Gazing at the Japanese toilet features, my mind is a jumble of curiosity and confusion. Having arrived fresh off a cycling tour in southeast Asia, a squat toilet has been the usual restroom for three weeks. Now at the Tokyo airport, the Japanese toilets appear to require an entry level college course to operate.
Even now, looking at the photo I wring my hands with anxiety. Do any of these buttons flush the toilet? One of the diagrams looks like it might be the ejector seat, but more likely a Japanese bidet. Who knows? And who to ask at a moment when one has not yet flushed one’s business, for fear of blowing up the cubicle by pressing the wrong button?
What to Know about Japanese Toilets
Prior to travelling to Japan, I admit there was no research done on the intricacies of a Japanese bathroom. My preparations for water closet activities while in Thailand, Cambodia and Vietnam, were as simple as carrying toilet paper in my cycling bag. A door that closed providing privacy a true bonus.
In Japan the toilet choices are far broader. First up is the traditional Japanese toilet (washiki toire), or squat toilet. We did not see a single one in Tokyo over four days. Secondly, the Western style toilet (yoshiki toire), resembling a commercial style toilet, has a handle for flushing. We may have seen one of these during our visit to Japan.
By far the most common is the I-don’t-have-a-clue-what-to-do toilet. Also referred to as a Japanese washlet. If you thought your dual flush toilet at home was a toilet picture of modern living, the Japanese bidet toilet combo will blow your mind. And a few other bits as well if you can find the correct button to push.
Features of the Japanese washlet bidet
Let me confess I never figured out all of the buttons of the magical Japanese bidet. The basic purpose of the bidet toilet combo in Japan is to wash your bits below once completing your business in the restroom, lavatory, toilet or whatever you might like to call the room where the call of nature takes you to.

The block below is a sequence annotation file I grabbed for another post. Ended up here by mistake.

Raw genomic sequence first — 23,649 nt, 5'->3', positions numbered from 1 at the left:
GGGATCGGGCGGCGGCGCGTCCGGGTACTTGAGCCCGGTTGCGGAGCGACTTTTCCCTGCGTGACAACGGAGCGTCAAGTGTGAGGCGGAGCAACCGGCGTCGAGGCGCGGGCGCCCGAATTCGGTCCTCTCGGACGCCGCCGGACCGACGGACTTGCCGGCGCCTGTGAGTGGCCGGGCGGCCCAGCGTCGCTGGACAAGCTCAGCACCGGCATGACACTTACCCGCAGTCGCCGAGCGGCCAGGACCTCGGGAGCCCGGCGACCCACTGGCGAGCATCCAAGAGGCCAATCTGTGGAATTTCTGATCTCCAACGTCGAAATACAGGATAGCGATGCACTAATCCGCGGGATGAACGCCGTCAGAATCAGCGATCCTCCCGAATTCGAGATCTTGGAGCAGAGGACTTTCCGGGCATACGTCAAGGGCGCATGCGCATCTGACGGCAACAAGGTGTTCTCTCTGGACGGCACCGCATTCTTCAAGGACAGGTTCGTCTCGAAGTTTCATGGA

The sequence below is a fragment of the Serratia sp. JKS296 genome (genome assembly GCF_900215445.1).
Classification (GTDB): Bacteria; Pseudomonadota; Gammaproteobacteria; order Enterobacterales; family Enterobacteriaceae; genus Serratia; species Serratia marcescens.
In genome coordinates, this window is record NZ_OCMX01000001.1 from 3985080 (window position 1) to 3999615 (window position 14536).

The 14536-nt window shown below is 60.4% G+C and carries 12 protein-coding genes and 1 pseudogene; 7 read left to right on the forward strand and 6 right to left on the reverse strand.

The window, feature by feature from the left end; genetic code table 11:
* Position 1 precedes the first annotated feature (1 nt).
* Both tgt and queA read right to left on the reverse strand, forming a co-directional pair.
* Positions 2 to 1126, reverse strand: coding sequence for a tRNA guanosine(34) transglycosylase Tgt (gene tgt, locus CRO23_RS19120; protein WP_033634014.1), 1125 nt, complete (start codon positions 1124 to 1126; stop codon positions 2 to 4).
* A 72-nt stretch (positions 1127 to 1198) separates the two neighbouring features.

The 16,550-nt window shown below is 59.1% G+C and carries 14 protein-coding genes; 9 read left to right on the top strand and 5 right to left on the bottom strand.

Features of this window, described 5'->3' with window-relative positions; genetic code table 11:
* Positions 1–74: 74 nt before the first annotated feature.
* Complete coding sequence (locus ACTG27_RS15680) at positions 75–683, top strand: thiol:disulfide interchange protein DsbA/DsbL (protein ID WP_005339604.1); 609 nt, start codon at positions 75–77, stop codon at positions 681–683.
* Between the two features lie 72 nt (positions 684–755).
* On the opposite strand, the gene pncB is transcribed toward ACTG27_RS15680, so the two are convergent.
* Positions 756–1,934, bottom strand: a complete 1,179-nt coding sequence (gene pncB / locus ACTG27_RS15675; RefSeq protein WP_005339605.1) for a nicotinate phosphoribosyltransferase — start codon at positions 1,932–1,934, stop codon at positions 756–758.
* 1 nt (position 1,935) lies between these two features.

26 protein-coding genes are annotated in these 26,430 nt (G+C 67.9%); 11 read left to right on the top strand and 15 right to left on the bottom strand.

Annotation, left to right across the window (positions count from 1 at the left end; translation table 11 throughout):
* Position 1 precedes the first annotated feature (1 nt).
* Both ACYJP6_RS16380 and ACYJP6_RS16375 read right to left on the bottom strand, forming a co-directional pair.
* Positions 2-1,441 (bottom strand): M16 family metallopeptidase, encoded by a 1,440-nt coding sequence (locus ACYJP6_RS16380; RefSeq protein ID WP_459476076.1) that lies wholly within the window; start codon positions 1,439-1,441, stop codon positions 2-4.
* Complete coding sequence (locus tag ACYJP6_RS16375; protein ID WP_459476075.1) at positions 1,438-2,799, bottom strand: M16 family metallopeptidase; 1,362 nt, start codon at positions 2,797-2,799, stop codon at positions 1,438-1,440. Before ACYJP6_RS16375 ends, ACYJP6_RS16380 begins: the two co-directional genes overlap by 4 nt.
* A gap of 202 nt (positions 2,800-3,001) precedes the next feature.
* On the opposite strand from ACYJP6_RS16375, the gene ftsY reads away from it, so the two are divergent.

However the Japanese washlet, a brand name of Toto toilets, the largest toilet manufacturer in the world, includes features one imagines a most creative, and heavily bathroom-focused engineer, designing. Washing of nether regions takes a foremost role in the multitudes of choices on the Japanese toilet.
Where would you like your toilet spray?
Would you prefer the water spray at the front or the back? Vibrating or pulsing jets? Maybe that button in the middle, looking like a showering tree, turns on the outdoor sprinkler system. I never touched it just in case. Here’s hoping the toilet water spray is not part of a high efficiency water recycling system.
Is that a ghost in the Japanese toilet seat?
The motion activated toilet lid opener is a dandy feature, once you understand a ghost has not possessed the Japanese toilet seat. Arriving from the heat and humidity of Southeast Asia to the chilly wintry day of Japan, the toilet seat warmer made a most delightful impression on me.
For your listening pleasure
To mask the sounds of Japanese bathroom business, a variety of sounds are available. From flushing water to classical music, the sound may begin when you sit down, which is enough to cause the uninitiated Japanese bidet user, such as myself, some cardiac stress. In most cases you will need to push a button. Good luck to that I say.
Japanese toilets of the future
The Japan Sanitary Equipment Industry Association agreed in January 2017 that the control panels of Japanese panels are confusing. You think? Going forward, standardized pictograms are to be used for all future Japanese bathrooms.
Should you not have enough time to visit your health care provider, researchers are now designing toilets in Japan that can measure body fat, blood pressure and pulse while you sit on the toilet. As if there aren’t enough buttons to contend with.
If you are looking for the best flushing toilet it likely to be in Japan. All you need to do is find the right button to push.